Background: Millions of people in low- and middle-income countries lack access to prosthetic care. A well-fitting, durable socket is important for prosthesis comfort and function, but conventional fabrication techniques require highly trained clinicians and specialized equipment. Objectives: To increase access to prosthetic care by developing a simple, low-cost socket fabrication method that does not require specialized equipment or electricity, and can be performed by persons with minimal prosthetic training. Study Design: Socket fabrication methods and socket function were evaluated in a pilot feasibility study. Technique: We describe a rapid method for fabricating a rigid foam socket directly over the residual limb, with a mass producible, strong, cosmetically appealing plastic outer shell. We fabricated sockets for four individuals with unilateral transradial amputations and evaluated socket function. Results: An individual with no formal prosthetic training was able to fabricate sockets and assemble a functional, comfortable prosthesis system within 90 min. All necessary supplies can be provided in a kit for under US$100. Discussion: Further work is required to determine durability, assess comfort, refine suspension methods, and to develop instructional materials. Conclusions: We developed a simplified, inexpensive method to fabricate sockets on the residual limb using expandable foam with an integrated cosmetic/structural covering (i.e. an exoskeletal system), for persons with transradial amputation. A transradial prosthesis socket can be fabricated in around 90 min. and all necessary materials, tools, and written instructions for fabrication and fitting can be provided in a kit. Specialized equipment and electricity are not required. Instructions for fabrication and fitting can be provided in multiple languages using online videos.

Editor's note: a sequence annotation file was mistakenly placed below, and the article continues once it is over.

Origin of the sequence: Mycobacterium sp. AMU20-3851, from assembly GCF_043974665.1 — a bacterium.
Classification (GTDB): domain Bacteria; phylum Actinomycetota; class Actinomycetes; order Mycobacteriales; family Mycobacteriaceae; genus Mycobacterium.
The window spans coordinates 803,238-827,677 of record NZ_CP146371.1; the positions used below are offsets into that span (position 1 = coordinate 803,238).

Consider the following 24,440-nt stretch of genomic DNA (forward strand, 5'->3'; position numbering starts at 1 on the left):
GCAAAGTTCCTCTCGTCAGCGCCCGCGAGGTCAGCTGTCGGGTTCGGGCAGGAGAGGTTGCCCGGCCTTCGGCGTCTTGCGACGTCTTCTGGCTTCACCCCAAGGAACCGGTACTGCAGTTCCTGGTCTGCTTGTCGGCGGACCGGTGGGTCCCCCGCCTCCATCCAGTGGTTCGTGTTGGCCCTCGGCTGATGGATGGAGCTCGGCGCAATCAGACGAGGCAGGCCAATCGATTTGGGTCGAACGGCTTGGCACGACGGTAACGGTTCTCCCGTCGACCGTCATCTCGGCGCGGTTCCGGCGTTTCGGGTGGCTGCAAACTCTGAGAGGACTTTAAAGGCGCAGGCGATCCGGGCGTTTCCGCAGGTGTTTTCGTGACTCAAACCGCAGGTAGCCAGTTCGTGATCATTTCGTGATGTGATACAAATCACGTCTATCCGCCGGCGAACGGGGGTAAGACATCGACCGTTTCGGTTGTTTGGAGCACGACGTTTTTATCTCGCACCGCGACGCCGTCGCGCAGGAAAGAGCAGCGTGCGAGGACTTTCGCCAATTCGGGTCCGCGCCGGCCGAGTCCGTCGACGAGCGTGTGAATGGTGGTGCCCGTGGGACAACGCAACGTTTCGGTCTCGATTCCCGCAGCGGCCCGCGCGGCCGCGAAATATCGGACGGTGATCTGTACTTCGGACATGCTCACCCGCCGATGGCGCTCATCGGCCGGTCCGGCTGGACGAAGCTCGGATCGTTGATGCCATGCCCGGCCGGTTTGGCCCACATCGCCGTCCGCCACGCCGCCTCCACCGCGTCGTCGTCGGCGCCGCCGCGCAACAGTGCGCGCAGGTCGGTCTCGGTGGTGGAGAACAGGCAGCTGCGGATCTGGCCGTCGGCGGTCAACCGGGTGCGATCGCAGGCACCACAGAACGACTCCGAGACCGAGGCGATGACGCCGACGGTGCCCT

- Prosthetics and orthotics in developing countries
- fabrication techniques
- prosthetic design
- socket design
ASJC Scopus subject areas
- Health Professions (miscellaneous)